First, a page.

Liked by 1 person

      1. Ha ha! Yes, I have. A long by time ago, though. Your photos brought the trip back to my memory.

        Like

        1. Jean says:

          There will be more French art later in another blog post, but in a totally different context. 🙂

          Liked by 1 person

  7. Mabel Kwong says:

    Such a distinctiv hospital-museum. As you said, not your typical refuge as wineries are one of their supporters. It looks very well preserved and maintained after all these years.

    Liked by 1 person

    1. Jean says:

      Beaune is a town and proud of its heritage as reflected in the effort to preserve it in good condition. There’s a wine museum down the street from the hospital museum. 🙂

      Liked by 1 person

  8. You captured the sense of place beautifully. Next trip to France it will be on my list.

    Liked by 1 person

    1. Jean says:

      Glad you enjoyed the post. I can imagine you…jogging in early morning in French countryside one day. 🙂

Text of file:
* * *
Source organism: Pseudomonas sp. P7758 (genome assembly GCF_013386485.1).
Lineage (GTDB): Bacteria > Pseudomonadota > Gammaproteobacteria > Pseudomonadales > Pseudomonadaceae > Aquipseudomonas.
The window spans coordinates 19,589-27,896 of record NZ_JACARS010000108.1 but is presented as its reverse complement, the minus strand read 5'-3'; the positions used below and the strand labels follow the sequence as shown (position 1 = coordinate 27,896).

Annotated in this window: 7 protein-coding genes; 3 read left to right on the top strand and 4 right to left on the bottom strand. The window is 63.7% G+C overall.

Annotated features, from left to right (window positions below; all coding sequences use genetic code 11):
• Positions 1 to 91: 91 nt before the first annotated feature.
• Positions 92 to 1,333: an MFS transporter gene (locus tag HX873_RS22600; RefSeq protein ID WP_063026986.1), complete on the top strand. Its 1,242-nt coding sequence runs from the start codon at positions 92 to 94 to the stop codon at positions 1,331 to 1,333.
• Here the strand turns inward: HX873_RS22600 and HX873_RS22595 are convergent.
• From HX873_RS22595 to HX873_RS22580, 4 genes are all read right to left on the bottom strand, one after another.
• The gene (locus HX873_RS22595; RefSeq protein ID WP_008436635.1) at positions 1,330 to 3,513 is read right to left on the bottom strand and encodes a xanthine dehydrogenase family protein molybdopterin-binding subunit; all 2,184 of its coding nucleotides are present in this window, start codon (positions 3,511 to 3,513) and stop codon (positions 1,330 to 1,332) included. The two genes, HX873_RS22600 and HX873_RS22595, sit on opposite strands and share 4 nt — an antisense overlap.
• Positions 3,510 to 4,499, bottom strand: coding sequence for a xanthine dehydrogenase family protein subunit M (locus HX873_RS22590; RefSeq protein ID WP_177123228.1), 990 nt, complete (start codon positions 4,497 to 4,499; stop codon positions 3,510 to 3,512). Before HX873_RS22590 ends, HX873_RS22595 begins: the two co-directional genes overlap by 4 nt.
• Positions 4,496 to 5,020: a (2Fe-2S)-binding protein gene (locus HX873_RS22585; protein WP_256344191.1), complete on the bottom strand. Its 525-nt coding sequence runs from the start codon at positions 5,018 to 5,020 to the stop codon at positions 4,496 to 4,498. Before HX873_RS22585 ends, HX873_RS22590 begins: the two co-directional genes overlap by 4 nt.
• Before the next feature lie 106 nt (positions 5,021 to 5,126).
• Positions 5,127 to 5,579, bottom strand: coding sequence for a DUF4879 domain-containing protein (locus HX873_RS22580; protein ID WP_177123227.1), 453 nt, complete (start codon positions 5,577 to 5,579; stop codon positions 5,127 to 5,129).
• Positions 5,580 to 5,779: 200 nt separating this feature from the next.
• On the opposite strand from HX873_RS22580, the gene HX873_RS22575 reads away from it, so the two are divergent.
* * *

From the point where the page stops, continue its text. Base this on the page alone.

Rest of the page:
Like

  9. Marta says:

    Love the picture of the cycling nun, haha.

    Like

    1. Jean says:

      Bet they would be extremely rare in Suzhou.

      Like

  10. Sue Slaght says:

    What a fascinating place to visit Jean. With my nursing background I found it of special interest.I enjoyed seeing the photos of the details of the beams and ornamental additions as well as the nun on the bicycle.

    Liked by 1 person

    1. Jean says:

      I’m sure you would have found it antiquated but fascinating. How much health care has improved, but in more visually sterile recovery places. Except maybe hospitals in large pediatric patient care units.

      Liked by 1 person

  11. Lani says:

    Love the details!